Three Sun Mirage ~ Renowned atmospheric optics photographer Pekka Parviainen (Polar Image) assembled this composite to show the progression of a solar mirage. All images ©Pekka Parviainen, shown with permission.

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More composites. Explore Pekka's site for solar mirages and much more.


          Etruscan vase mirage









         Another Etruscan vase









        Multiple mock-mirage










       Rotary

The sun is setting through a temperature inversion layer where unusually warmer air overlays cooler. Inversions are a ripe source of ‘mock-mirage’ type sunsets and ‘photographer’s’ green flashes. A single inversion can produce three solar images. The sun breaks up into multiple slices when several inversions are stacked.

At left in the top image, half of the solar disk has sunk below the inversion’s upper boundary.  The upmost partial disc is from rays that have grazed the inversion’s temperature gradients and are strongly refracted to curve downwards - thus raising the solar disk in the sky.  Rays passing deeper and across the inversion are refracted upwards relative to Earth’s curvature and create a second sun below the first. In images from left to right there are not one but two solar slices within the inversion layer. This is the norm, one is inverted and rises while the other descends.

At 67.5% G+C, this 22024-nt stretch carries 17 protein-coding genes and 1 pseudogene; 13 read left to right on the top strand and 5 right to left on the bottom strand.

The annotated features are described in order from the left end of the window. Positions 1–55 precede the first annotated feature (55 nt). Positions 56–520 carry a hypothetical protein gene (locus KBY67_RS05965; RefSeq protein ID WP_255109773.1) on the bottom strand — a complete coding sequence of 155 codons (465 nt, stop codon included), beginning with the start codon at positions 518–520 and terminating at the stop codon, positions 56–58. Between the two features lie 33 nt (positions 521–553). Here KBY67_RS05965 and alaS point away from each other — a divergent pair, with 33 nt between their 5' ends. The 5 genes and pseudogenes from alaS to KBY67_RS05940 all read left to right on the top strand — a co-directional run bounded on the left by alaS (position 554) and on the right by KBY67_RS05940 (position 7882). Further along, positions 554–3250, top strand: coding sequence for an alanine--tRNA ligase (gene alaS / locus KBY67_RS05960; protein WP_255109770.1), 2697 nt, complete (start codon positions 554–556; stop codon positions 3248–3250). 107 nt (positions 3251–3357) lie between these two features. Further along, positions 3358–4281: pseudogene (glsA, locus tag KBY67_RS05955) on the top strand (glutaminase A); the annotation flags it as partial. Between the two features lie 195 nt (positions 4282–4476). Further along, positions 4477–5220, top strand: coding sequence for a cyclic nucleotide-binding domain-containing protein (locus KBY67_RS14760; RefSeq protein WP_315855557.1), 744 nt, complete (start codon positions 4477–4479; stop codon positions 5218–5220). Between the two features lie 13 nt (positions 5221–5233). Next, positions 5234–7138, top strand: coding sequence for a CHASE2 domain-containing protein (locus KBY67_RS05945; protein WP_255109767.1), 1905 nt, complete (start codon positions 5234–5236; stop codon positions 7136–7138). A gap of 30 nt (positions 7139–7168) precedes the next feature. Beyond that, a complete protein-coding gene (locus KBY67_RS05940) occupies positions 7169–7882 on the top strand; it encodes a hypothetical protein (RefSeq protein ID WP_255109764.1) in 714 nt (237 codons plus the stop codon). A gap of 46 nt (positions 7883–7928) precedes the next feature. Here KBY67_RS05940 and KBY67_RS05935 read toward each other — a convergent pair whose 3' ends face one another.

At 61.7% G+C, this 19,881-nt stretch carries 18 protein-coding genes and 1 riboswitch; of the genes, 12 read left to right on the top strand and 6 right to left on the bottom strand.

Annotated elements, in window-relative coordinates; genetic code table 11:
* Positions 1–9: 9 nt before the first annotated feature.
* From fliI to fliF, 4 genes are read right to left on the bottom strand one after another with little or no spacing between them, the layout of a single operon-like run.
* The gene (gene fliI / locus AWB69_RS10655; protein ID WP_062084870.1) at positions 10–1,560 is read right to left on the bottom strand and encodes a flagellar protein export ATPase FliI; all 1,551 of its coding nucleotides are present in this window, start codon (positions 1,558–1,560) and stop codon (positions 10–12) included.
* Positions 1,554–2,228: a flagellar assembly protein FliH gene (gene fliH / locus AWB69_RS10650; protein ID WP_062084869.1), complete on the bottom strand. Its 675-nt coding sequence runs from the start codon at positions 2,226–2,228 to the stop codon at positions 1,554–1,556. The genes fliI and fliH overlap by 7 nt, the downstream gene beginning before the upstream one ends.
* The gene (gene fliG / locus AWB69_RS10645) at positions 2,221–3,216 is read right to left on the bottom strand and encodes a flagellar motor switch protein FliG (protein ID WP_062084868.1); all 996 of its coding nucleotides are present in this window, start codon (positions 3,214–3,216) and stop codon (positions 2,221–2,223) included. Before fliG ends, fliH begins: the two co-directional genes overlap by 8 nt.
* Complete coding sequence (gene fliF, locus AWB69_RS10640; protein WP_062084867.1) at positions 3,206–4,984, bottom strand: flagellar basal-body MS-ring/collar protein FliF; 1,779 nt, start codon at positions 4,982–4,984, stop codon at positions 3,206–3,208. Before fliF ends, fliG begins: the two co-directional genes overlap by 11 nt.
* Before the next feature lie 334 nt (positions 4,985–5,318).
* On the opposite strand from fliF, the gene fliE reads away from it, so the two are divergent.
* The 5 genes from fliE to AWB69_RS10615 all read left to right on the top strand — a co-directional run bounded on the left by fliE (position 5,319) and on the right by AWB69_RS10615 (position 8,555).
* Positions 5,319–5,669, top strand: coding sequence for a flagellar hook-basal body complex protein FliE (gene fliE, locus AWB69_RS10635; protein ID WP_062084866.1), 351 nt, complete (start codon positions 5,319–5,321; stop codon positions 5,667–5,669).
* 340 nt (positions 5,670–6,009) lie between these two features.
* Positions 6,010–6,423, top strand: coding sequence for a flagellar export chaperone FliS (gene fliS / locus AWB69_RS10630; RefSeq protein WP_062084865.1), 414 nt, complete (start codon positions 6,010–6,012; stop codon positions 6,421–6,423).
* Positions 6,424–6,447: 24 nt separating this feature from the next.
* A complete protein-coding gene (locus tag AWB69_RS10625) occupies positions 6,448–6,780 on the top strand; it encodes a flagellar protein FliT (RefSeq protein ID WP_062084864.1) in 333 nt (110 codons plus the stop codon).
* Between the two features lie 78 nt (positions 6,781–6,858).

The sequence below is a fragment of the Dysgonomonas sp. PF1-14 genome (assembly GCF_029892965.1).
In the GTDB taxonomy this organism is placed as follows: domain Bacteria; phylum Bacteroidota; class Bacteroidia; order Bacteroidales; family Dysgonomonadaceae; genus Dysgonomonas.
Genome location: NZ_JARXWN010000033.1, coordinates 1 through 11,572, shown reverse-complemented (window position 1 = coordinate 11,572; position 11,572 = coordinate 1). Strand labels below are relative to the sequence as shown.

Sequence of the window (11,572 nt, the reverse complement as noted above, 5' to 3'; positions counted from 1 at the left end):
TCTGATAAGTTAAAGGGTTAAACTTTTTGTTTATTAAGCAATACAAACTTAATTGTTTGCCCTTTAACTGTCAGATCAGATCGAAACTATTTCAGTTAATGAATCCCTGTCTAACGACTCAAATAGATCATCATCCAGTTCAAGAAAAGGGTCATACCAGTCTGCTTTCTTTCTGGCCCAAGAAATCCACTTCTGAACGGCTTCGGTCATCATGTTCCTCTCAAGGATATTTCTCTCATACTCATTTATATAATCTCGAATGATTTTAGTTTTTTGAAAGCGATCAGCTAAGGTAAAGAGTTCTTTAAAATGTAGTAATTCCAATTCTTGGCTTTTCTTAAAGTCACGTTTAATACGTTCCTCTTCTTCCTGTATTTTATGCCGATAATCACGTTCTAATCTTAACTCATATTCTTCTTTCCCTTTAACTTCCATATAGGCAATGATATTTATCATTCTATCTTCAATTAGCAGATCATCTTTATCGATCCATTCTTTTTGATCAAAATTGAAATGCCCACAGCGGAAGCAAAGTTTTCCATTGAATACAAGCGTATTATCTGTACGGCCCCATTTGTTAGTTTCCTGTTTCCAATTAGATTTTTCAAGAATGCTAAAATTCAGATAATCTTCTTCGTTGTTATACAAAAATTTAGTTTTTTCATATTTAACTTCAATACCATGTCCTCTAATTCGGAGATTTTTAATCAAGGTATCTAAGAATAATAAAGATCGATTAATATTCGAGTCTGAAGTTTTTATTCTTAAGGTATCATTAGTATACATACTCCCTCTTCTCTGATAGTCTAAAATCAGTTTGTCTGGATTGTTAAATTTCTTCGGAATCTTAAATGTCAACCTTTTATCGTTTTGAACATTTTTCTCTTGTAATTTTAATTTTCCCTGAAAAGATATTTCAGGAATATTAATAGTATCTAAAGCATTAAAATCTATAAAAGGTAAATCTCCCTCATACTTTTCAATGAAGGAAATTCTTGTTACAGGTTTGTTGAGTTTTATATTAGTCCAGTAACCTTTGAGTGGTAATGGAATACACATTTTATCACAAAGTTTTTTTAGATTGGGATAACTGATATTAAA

These mirages are visible when the eye/camera is above the inversion. What is then seen varies much with height.  Inversion layers can be very close to the sea surface and the best effects are seen when the eye is not much higher.

The uppermost sun can show multiple green or even blue flashes. Mock-mirage flashes are more easily photographed than observed visually (care!) compared to the more classical intense final flash of an Etruscan vase or omega sunset.